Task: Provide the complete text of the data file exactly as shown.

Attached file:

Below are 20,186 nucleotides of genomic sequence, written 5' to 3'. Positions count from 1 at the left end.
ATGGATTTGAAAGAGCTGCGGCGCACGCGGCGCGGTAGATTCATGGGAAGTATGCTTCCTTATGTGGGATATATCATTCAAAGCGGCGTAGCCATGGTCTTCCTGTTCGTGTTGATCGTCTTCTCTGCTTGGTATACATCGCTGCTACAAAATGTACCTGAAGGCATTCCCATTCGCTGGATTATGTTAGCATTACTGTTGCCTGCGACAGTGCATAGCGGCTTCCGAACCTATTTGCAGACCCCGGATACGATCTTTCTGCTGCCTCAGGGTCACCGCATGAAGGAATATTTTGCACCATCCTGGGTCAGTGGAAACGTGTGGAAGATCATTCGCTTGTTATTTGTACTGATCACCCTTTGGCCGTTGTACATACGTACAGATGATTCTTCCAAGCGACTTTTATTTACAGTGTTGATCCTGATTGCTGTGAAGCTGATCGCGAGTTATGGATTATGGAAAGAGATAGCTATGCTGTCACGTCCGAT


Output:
Below are 20,186 nucleotides of genomic sequence, written 5' to 3'. Positions count from 1 at the left end.
ATGGATTTGAAAGAGCTGCGGCGCACGCGGCGCGGTAGATTCATGGGAAGTATGCTTCCTTATGTGGGATATATCATTCAAAGCGGCGTAGCCATGGTCTTCCTGTTCGTGTTGATCGTCTTCTCTGCTTGGTATACATCGCTGCTACAAAATGTACCTGAAGGCATTCCCATTCGCTGGATTATGTTAGCATTACTGTTGCCTGCGACAGTGCATAGCGGCTTCCGAACCTATTTGCAGACCCCGGATACGATCTTTCTGCTGCCTCAGGGTCACCGCATGAAGGAATATTTTGCACCATCCTGGGTCAGTGGAAACGTGTGGAAGATCATTCGCTTGTTATTTGTACTGATCACCCTTTGGCCGTTGTACATACGTACAGATGATTCTTCCAAGCGACTTTTATTTACAGTGTTGATCCTGATTGCTGTGAAGCTGATCGCGAGTTATGGATTATGGAAAGAGATAGCTATGCTGTCACGTCCGAT